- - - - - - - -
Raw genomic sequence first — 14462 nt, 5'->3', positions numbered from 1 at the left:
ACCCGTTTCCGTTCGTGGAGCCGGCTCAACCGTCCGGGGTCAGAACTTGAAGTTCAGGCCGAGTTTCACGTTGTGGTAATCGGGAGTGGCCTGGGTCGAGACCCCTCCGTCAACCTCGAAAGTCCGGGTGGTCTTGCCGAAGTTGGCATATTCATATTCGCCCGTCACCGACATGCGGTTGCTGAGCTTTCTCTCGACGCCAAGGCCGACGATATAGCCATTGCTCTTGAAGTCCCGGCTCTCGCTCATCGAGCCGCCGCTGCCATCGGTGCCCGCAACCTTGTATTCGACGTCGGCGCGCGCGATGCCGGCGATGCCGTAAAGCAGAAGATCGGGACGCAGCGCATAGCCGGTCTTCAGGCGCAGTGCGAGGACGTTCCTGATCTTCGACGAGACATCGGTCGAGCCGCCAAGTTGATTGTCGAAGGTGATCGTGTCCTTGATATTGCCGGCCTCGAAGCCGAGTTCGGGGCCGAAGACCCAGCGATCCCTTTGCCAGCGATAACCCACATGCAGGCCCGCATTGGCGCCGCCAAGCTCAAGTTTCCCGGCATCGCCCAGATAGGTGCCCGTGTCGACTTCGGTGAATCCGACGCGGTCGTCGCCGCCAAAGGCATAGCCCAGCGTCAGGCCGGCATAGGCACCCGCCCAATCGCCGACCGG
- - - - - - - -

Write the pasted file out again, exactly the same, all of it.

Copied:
Raw genomic sequence first — 14462 nt, 5'->3', positions numbered from 1 at the left:
ACCCGTTTCCGTTCGTGGAGCCGGCTCAACCGTCCGGGGTCAGAACTTGAAGTTCAGGCCGAGTTTCACGTTGTGGTAATCGGGAGTGGCCTGGGTCGAGACCCCTCCGTCAACCTCGAAAGTCCGGGTGGTCTTGCCGAAGTTGGCATATTCATATTCGCCCGTCACCGACATGCGGTTGCTGAGCTTTCTCTCGACGCCAAGGCCGACGATATAGCCATTGCTCTTGAAGTCCCGGCTCTCGCTCATCGAGCCGCCGCTGCCATCGGTGCCCGCAACCTTGTATTCGACGTCGGCGCGCGCGATGCCGGCGATGCCGTAAAGCAGAAGATCGGGACGCAGCGCATAGCCGGTCTTCAGGCGCAGTGCGAGGACGTTCCTGATCTTCGACGAGACATCGGTCGAGCCGCCAAGTTGATTGTCGAAGGTGATCGTGTCCTTGATATTGCCGGCCTCGAAGCCGAGTTCGGGGCCGAAGACCCAGCGATCCCTTTGCCAGCGATAACCCACATGCAGGCCCGCATTGGCGCCGCCAAGCTCAAGTTTCCCGGCATCGCCCAGATAGGTGCCCGTGTCGACTTCGGTGAATCCGACGCGGTCGTCGCCGCCAAAGGCATAGCCCAGCGTCAGGCCGGCATAGGCACCCGCCCAATCGCCGACCGG